"If it is determined that material disseminated during the trial goes beyond the record on which the case is to be submitted to the jury and raises serious questions of possible prejudice, the court may on its own motion or shall on motion of either party question each juror, out of the presence of the others, about his exposure to that material. * * *. The standard for excusing a juror who is challenged on the basis of such exposure shall be the same as the standard of acceptability recommended in section 3.4(b) above, except that a juror who has seen or heard reports of potentially prejudicial material shall be excused if reference to the material in question at the trial itself would have required a mistrial to be declared."

Within the context of that Standard and the finding of the trial court that there was no specific matter of a prejudicial nature, this record does not disclose or suggest that the jury was exposed to any prejudicial matter contemplated in the language of that Standard.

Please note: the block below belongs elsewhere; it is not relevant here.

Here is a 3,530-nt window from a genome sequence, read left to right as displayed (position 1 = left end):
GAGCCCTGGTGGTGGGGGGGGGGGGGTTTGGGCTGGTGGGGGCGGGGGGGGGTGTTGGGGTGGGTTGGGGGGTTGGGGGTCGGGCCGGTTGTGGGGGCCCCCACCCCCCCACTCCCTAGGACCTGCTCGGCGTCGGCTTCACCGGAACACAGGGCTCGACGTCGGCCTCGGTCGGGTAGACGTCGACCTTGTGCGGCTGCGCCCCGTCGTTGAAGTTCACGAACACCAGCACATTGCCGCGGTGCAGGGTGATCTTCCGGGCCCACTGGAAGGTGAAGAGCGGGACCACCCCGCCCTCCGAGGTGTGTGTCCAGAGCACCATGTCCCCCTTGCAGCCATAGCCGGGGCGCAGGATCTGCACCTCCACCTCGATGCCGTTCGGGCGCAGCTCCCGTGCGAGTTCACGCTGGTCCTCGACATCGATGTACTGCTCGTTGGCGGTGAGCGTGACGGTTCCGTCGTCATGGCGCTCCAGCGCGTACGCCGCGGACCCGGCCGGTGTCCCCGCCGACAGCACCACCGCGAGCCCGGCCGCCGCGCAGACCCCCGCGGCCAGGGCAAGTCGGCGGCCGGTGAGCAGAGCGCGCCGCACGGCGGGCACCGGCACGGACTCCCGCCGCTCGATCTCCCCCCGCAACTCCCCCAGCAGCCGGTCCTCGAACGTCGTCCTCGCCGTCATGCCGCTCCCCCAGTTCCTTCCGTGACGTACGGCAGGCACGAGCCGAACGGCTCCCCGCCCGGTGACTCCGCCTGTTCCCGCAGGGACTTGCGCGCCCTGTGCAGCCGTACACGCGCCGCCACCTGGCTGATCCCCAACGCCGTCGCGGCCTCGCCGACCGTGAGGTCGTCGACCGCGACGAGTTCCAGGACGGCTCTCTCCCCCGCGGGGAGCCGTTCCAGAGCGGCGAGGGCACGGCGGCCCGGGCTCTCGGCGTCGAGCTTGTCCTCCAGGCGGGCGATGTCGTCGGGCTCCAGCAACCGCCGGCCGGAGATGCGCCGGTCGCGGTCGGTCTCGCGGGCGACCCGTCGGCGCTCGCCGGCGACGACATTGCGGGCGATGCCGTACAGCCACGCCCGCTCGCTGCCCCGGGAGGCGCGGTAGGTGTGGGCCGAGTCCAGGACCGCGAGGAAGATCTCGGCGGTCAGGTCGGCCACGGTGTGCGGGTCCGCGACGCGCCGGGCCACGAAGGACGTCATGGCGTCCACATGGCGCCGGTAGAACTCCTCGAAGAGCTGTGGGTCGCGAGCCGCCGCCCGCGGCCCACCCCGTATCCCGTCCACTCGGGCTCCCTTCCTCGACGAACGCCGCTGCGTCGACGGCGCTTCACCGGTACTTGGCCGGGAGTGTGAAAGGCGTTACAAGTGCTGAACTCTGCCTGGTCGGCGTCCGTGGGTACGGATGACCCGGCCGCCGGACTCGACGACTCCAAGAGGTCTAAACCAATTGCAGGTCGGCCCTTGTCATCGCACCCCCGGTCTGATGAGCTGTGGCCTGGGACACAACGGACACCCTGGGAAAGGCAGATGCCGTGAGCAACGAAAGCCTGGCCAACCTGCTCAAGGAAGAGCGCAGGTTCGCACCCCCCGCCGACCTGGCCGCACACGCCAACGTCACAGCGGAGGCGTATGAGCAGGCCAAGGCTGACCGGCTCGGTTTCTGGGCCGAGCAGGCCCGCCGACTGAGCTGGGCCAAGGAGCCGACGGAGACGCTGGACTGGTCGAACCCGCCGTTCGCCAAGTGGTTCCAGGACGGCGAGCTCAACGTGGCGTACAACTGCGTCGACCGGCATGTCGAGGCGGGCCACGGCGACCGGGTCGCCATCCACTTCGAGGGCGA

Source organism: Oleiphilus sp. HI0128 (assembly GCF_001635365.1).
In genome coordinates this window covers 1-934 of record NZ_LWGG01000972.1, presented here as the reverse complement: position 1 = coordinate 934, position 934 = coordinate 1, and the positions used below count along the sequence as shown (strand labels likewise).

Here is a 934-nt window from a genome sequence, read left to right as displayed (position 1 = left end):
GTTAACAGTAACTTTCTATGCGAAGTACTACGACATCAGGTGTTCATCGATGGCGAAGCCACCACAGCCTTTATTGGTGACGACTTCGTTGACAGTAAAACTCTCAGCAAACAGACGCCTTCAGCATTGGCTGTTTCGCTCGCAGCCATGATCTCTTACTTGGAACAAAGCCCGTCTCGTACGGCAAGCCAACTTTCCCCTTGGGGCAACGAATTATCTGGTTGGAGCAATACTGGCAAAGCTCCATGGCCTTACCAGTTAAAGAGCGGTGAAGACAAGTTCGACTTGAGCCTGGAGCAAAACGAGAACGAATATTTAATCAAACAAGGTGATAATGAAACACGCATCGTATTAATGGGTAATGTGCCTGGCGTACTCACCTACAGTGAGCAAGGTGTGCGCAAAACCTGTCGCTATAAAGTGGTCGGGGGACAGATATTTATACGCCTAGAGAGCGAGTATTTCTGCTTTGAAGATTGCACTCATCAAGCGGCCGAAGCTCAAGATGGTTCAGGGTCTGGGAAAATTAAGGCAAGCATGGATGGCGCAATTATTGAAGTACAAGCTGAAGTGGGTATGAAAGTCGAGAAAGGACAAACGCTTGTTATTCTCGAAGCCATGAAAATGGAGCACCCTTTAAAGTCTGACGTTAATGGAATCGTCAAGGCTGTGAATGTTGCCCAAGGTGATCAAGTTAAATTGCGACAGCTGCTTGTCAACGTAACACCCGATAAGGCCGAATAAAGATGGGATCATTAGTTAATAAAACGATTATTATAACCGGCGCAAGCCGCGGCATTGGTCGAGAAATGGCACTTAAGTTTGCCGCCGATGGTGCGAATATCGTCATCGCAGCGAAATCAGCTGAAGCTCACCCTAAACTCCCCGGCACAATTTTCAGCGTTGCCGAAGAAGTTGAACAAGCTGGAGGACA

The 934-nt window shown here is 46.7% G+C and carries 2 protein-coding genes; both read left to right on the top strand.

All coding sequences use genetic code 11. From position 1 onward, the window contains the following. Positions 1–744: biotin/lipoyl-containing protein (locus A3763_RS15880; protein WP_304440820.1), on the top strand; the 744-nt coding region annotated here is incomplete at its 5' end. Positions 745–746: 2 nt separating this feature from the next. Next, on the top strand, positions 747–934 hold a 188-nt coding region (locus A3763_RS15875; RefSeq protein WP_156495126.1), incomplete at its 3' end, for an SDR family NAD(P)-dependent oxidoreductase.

• 6 Defendant argues that the trial court erred in giving an issues instruction which incorporated both the offense of murder as the principal, and upon the theory of accountability. He cites People v. Lusietto (1976), 41 Ill. App.3d 205, 353 N.E.2d 385, as stating that it is improper to instruct upon the issues of accountability where the evidence establishes that defendant acted as a principal rather than an accessory. That opinion, citing People v. Stark (1966), 33 Ill.2d 616, 213 N.E.2d 503, also states that it is correct to instruct the jury upon principal as well as accountability where the evidence supports both theories. A review of defendant's statement to the police which was read into the evidence, and defendant's testimony given at trial, discloses that the evidence supports the instruction incorporating both theories.

Defendant argues that the trial court erred in refusing to give his tendered instruction in the language of Illinois Pattern Instructions, Criminal, No. 3.06 (1968) (hereinafter IPI), concerning admissions. Defendant thereupon tendered IPI Criminal No. 3.07, concerning confessions. In the light of defendant's election in the giving of the latter instruction, the argument is without merit.

The conviction and sentence are affirmed.


GREEN, P.J., concurs.

CRAVEN, J., concurs in the result reached but not with all that is said in the opinion.